Monday, 18 January 2010

Will 2010 be the year of 'The Internet Election'?

The current edition of PR week predicts that the looming General Election could be the first in UK history to be fought and won not out on the streets, atop soap boxes and in hustings meetings but in cyberspace, via tweets, 'blogs -and 'viral' e-mail messages.

It seems the big guns of political PR  have been so impressed by Barrack Obama's success in the 2008 US election with a great slogan  and personal e-mails to almost everyone on the planet (despite his failure to achieve just about any of his pledges in the year that's passed since he took office) that they are preparing to play the same sort of political game here in the UK. Dave Cameron has been holding policy discussions with about 40,000 voters via Google 'Moderator' chat (apparently) - and it's almost impossible finding a wannabe-MP without a personal 'blog these days.

Of course the thing about the Internet is it's as genuinely 'free' as the traditional media - newspaper and TV ads, poster billboards and so on - are inaccessible.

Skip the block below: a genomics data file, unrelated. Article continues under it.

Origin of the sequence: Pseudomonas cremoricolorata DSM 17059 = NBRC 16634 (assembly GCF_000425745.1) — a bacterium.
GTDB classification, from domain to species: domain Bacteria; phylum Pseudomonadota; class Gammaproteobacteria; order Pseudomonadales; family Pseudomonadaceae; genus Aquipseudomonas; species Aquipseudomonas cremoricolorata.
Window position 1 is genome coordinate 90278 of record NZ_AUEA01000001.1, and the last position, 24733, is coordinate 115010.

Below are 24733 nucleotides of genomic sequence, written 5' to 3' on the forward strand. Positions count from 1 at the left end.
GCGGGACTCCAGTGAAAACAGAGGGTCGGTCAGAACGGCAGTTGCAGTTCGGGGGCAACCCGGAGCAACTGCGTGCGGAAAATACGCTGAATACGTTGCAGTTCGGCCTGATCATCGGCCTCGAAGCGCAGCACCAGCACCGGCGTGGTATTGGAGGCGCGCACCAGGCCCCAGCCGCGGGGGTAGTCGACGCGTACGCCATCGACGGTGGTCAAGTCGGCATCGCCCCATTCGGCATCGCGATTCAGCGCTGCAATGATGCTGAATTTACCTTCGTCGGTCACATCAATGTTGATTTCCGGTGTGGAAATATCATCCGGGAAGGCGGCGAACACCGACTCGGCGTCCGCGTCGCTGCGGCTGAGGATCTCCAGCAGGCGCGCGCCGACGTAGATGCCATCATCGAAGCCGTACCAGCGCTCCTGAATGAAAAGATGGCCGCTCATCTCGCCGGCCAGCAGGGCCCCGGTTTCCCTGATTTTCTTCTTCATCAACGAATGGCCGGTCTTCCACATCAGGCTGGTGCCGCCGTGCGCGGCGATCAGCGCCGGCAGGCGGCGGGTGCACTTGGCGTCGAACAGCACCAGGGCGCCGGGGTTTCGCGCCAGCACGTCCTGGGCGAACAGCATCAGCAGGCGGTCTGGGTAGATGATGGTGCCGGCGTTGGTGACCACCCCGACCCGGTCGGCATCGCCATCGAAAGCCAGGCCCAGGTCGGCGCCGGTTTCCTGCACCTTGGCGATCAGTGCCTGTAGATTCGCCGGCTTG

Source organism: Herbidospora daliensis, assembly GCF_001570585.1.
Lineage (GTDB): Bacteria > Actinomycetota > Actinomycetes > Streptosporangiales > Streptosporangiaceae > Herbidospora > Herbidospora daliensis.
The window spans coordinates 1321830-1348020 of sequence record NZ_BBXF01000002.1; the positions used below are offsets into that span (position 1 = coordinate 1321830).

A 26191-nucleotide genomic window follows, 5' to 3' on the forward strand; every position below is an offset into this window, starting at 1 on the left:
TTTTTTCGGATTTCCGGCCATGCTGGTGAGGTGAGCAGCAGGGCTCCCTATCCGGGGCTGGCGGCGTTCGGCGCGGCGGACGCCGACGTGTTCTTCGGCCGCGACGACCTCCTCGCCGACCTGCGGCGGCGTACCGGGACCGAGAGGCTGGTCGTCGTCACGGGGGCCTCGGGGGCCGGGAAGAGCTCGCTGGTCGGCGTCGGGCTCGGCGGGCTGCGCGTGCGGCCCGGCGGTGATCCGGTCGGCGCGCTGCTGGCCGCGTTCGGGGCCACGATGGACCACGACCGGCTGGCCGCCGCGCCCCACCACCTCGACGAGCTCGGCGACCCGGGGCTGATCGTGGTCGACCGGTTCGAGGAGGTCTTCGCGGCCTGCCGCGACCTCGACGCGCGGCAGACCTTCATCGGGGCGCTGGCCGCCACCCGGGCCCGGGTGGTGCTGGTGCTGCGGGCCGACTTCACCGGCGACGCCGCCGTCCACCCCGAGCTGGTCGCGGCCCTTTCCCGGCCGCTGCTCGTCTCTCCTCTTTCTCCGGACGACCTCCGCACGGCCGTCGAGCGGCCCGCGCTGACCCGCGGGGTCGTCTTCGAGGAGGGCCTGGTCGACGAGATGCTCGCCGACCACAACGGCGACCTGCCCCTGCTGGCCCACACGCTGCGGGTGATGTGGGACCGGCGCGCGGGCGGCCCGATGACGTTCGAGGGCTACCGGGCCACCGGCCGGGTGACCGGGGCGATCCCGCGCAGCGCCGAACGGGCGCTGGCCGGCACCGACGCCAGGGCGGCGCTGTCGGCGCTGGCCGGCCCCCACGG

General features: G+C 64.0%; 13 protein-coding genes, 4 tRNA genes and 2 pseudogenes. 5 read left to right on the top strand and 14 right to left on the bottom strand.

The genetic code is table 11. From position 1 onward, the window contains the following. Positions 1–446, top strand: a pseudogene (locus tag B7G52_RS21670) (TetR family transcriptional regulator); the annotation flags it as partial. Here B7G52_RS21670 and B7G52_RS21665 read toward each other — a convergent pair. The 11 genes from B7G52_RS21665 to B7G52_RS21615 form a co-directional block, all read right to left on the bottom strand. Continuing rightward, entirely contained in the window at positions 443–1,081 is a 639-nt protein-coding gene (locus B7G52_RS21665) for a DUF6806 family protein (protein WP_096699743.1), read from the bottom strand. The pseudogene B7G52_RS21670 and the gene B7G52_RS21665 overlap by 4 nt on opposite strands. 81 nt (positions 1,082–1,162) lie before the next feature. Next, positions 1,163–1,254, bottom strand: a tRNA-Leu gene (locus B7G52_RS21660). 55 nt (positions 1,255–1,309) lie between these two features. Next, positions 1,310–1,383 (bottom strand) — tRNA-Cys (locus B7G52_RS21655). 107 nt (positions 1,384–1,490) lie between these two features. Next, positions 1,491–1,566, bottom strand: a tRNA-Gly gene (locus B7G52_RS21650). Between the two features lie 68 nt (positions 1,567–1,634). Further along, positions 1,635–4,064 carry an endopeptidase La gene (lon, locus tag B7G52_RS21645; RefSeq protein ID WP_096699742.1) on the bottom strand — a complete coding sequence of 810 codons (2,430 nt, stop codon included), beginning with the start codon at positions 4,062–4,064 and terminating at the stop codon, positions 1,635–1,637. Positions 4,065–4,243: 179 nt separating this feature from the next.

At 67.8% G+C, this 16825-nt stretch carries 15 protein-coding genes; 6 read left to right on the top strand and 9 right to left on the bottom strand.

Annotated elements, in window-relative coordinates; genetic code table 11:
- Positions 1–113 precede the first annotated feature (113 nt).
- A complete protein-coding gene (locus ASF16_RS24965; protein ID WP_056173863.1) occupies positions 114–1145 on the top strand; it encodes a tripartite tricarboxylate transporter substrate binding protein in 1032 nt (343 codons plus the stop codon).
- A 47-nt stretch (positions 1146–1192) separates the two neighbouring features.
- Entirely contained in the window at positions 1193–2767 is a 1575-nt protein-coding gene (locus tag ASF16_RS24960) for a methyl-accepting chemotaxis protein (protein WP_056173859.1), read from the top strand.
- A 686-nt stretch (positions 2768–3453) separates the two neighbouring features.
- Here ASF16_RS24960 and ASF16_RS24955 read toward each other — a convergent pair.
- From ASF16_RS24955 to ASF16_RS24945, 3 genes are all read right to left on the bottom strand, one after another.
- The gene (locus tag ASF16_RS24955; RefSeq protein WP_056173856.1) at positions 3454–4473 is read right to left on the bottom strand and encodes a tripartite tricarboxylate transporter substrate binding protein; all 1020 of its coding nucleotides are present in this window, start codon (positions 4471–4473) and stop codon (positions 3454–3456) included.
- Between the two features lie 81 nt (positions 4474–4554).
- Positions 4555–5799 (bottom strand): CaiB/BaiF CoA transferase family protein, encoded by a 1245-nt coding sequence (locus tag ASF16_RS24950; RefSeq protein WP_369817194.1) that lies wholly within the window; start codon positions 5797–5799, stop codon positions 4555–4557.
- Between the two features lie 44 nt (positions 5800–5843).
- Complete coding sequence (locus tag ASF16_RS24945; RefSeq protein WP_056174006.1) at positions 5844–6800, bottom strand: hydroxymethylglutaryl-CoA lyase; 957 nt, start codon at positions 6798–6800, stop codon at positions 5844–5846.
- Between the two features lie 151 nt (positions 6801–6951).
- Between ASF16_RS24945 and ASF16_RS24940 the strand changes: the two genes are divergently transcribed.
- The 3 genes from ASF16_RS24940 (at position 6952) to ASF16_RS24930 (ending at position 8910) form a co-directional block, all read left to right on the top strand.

That means that, while it's certainly a powerful tool - it's a dangerous one.

Internet politics is playing with fire in the original sense.

Firstly, it levels the playing field between candidates (even I've a 'blog, in case you hadn't noticed, and a 'twitter feed' (@KemptownBen) - and it hasn't cost me a penny - I'm sure the two Simons  could - and will - outspend me on traditional adverts when the time comes.

But perhaps even more importantly political messaging can be subverted easily: the picture above (based on the original, right) has already received about 10,000 views, according to the PR Week article. I'm not sure what this is likely to mean for the election result, but it seems clear that the Tories' bulging war-chest (apparently they've already got £18m set aside to try to buy the election with) won't make as much of a difference as it has in previous elections.

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